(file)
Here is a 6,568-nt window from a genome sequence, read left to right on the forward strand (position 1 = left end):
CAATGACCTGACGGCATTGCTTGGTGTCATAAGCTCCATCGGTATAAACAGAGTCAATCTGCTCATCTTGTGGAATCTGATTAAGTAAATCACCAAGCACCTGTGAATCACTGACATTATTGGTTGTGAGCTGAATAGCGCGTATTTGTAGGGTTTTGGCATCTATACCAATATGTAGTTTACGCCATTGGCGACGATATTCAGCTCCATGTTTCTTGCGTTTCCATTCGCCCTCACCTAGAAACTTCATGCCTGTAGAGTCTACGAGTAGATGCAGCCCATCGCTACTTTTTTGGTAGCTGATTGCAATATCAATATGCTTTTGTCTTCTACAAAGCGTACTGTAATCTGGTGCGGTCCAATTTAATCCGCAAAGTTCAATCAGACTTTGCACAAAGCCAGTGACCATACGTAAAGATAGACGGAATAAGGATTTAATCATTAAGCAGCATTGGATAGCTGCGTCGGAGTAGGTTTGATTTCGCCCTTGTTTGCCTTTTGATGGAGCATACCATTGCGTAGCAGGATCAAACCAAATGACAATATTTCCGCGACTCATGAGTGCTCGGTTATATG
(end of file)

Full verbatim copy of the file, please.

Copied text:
Here is a 6,568-nt window from a genome sequence, read left to right on the forward strand (position 1 = left end):
CAATGACCTGACGGCATTGCTTGGTGTCATAAGCTCCATCGGTATAAACAGAGTCAATCTGCTCATCTTGTGGAATCTGATTAAGTAAATCACCAAGCACCTGTGAATCACTGACATTATTGGTTGTGAGCTGAATAGCGCGTATTTGTAGGGTTTTGGCATCTATACCAATATGTAGTTTACGCCATTGGCGACGATATTCAGCTCCATGTTTCTTGCGTTTCCATTCGCCCTCACCTAGAAACTTCATGCCTGTAGAGTCTACGAGTAGATGCAGCCCATCGCTACTTTTTTGGTAGCTGATTGCAATATCAATATGCTTTTGTCTTCTACAAAGCGTACTGTAATCTGGTGCGGTCCAATTTAATCCGCAAAGTTCAATCAGACTTTGCACAAAGCCAGTGACCATACGTAAAGATAGACGGAATAAGGATTTAATCATTAAGCAGCATTGGATAGCTGCGTCGGAGTAGGTTTGATTTCGCCCTTGTTTGCCTTTTGATGGAGCATACCATTGCGTAGCAGGATCAAACCAAATGACAATATTTCCGCGACTCATGAGTGCTCGGTTATATG